Over 200 people attended a free community event at the Euroa Swimming Pool aimed at providing awareness to services available for the younger generation.
Save the Children's Mobile Youth Van (M.Y. van) was on hand recently at the pool for the Shire's youngsters to chill out for two hours and listen to music and learn about outreach services that provide activities such as sport, music and art, which can greatly benefit young peope who live in remote, isolated or disadvantaged communities.
Organised by EVOLVE Youth of Strathbogie, the Rotary Club of Euroa was also in attendance, providing a free barbeque.
For more information on M.Y.van, go to www.savethechildren.org.au/our-work/program-selector/myvan.
Friday, February 17th, 2017
Stage two of the Euroa Saleyards roof project is in full swing, with the installation of steel columns and trusses for an 1800m2 roof extension.
The successful contractor for these works is Don Newnham Engineering of Euroa.
This company also undertook the successful stage one project in 2015.
Strathbogie Shire has received $500,000 from Regional Development Victoria, with Council contributing $25,000.
The project will provide shade and protection from the elements for both cattle and clients, enhancing the saleyards’ standing and competitiveness in the region – and ultimately its longevity and economic benefits.
Prior to the roof extension, the overhead power lines were relocated to Boundary Road North and as well as some laneway improvements.
Strathbogie Shire Mayor Amanda McClaren said Council was pleased with the progression to stage two of the saleyards roof project.
"This significant project will make conditions much more comfortable for both the livestock and the people working at the saleyards," she said.
"This project supports the Euroa Saleyards as one of our significant and competitive economic drivers in our region."
It is expected the project will be complete by late April 2017.
Thursday, February 16, 2017
Strathbogie Shire Council is successful in funding a pedestrian underpass at a busy Euroa railway intersection.
The $75,000 grant from the Department of Economic Development Jobs, Transport and Resources’ Transport Investing in Regions initiative will go towards the rail crossing project at Birkett Street (Euroa), which intersects with the end of Campbell Street.
There has been significant demand for the crossing from residents and recognition of the safety risk to a range of pedestrians crossing using the road carriageway, which does not include a formal level crossing.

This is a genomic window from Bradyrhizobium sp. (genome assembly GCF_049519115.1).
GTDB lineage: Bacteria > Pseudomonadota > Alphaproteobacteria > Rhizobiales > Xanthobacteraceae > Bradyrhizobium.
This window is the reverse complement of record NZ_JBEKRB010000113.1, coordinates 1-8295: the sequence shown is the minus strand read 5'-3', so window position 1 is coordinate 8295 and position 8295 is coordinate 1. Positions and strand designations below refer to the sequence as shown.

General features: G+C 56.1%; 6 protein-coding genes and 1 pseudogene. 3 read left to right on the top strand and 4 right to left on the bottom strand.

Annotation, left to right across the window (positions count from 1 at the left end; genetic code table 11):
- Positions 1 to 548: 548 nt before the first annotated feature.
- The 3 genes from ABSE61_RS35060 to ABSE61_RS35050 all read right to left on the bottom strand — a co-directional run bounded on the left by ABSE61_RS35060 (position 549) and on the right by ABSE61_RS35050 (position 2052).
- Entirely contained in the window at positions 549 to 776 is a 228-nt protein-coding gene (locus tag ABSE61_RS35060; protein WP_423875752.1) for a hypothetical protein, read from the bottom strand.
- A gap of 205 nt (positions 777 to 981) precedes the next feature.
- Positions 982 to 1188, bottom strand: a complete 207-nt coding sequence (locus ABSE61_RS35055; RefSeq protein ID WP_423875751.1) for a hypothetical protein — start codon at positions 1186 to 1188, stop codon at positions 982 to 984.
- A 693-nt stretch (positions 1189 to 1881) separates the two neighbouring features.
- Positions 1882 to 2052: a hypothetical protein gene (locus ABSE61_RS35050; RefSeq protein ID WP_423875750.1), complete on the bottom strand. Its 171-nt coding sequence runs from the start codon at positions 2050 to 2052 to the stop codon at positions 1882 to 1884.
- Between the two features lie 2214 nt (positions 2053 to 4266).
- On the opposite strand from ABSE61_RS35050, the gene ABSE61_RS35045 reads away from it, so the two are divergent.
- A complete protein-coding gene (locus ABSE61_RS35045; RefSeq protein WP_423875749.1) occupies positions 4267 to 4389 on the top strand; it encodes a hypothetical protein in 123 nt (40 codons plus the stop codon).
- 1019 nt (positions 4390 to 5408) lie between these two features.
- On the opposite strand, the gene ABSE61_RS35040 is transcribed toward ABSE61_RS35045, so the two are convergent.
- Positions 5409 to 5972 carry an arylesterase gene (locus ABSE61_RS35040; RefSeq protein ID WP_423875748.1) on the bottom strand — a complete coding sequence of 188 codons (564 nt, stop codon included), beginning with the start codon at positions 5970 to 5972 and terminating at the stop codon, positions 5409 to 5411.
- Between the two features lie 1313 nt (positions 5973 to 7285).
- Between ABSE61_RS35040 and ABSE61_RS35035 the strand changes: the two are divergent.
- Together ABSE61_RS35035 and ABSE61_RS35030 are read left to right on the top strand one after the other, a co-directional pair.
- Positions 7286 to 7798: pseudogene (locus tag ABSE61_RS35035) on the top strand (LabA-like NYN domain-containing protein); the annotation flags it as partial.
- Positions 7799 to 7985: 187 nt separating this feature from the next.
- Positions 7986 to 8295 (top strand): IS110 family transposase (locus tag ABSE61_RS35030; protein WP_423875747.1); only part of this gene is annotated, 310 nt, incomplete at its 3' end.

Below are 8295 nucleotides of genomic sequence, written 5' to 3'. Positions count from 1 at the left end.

It comes after Council extended the footpath along Campbell Street last year, with many pedestrians utilising it going to and from Euroa Secondary College as well as the Good Start Early Learning Centre.
There has also been an increase in the number of vehicles accessing the road at school drop-off and pick-up times, making the underpass a beneficial project.
The project, which sees Council contribute $138,000 is still in its design phase and will include plans for surface drainage consideration, configuration of pump pit and pump arrangement, retaining wall structure and departure ramps on suitable pavement.
The footpath on Campbell Street will continue from the corner of Hinton Street to the underpass, finishing metres from the railway line on Birkett Street.
The project will include coordination with various rail authorities and an engineering consultant, revision of drawings and acceptance of detailed design plans with the appointment of an approved rail corridor contractor via a tender process.
Mayor Amanda McClaren said the underpass was a necessary and worthwhile project, considering the high volume of pedestrians using it coming from (or going to) the nearby secondary school and day care centre.
“It (Birkett Street) is a dangerous intersection for pedestrians. Council believes this underpass will help keep them safe,” she said.
It is expected construction will take about six months in the second half of 2017.
Thursday, February 16, 2017
Tree roots in Euroa’s central business district have caused significant damage to pavers along Binney Street.
In the 1990s, many Manchurian Pear trees were planted along Binney and Brock streets in Euroa and were selected, at the time, for their suitability and on the proviso that the roots would grow down rather than causing damage to the pavers circling the trees.
While it is unclear as to what has caused the roots to grow so erratically, droughts which have occurred over the last 25 years may be a factor.
Seven Creeks Ward Councillors Mick Williams and John Mason recently inspected the damage and urged the local community to give feedback on what should be done with the trees.
"The invasive root system on these trees have popped the pavers and cracked the asphalt, sometimes at considerable distance from the trees," Cr Mason said.
"The worst case scenario would be to remove the trees and plant a tree with a non-invasive root system."
"Council first caught wind of this after a conversation with community members and are horrified with the damage caused.
"But we want to hear from the local community about what they think about the issue."
Cr Mason said the perfect opportunity to address the issue would be at the upcoming Let’s Talk – We are Listening Conversation Café in Euroa on February 16.
"Council wants to have the community consider the trees’ future or landscape features to resolve or defer the problem," Cr Williams said.
"But for safety reasons, some of the pavers around the trees on Binney St will need to be removed."
The Euroa Conversation Café will be held at the Euroa Library from 5-7pm on Thursday, February 16.